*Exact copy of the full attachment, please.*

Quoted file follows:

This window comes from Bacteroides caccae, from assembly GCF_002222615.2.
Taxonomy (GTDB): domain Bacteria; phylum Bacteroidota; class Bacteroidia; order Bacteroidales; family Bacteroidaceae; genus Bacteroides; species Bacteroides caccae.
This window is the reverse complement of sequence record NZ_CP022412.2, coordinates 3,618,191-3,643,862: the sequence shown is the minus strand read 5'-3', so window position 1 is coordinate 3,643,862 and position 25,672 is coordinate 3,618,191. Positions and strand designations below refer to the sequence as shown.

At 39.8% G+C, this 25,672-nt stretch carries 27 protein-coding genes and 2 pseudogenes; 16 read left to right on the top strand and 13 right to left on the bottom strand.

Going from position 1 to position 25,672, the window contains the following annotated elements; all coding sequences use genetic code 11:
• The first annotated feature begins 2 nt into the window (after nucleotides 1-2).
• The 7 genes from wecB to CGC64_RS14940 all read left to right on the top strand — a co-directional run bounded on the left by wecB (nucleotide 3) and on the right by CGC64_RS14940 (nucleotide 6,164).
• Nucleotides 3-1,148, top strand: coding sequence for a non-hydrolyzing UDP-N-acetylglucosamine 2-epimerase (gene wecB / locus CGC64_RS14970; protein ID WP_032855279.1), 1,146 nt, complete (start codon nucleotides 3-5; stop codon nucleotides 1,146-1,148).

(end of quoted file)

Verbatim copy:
This window comes from Bacteroides caccae, from assembly GCF_002222615.2.
Taxonomy (GTDB): domain Bacteria; phylum Bacteroidota; class Bacteroidia; order Bacteroidales; family Bacteroidaceae; genus Bacteroides; species Bacteroides caccae.
This window is the reverse complement of sequence record NZ_CP022412.2, coordinates 3,618,191-3,643,862: the sequence shown is the minus strand read 5'-3', so window position 1 is coordinate 3,643,862 and position 25,672 is coordinate 3,618,191. Positions and strand designations below refer to the sequence as shown.

At 39.8% G+C, this 25,672-nt stretch carries 27 protein-coding genes and 2 pseudogenes; 16 read left to right on the top strand and 13 right to left on the bottom strand.

Going from position 1 to position 25,672, the window contains the following annotated elements; all coding sequences use genetic code 11:
• The first annotated feature begins 2 nt into the window (after nucleotides 1-2).
• The 7 genes from wecB to CGC64_RS14940 all read left to right on the top strand — a co-directional run bounded on the left by wecB (nucleotide 3) and on the right by CGC64_RS14940 (nucleotide 6,164).
• Nucleotides 3-1,148, top strand: coding sequence for a non-hydrolyzing UDP-N-acetylglucosamine 2-epimerase (gene wecB / locus CGC64_RS14970; protein ID WP_032855279.1), 1,146 nt, complete (start codon nucleotides 3-5; stop codon nucleotides 1,146-1,148).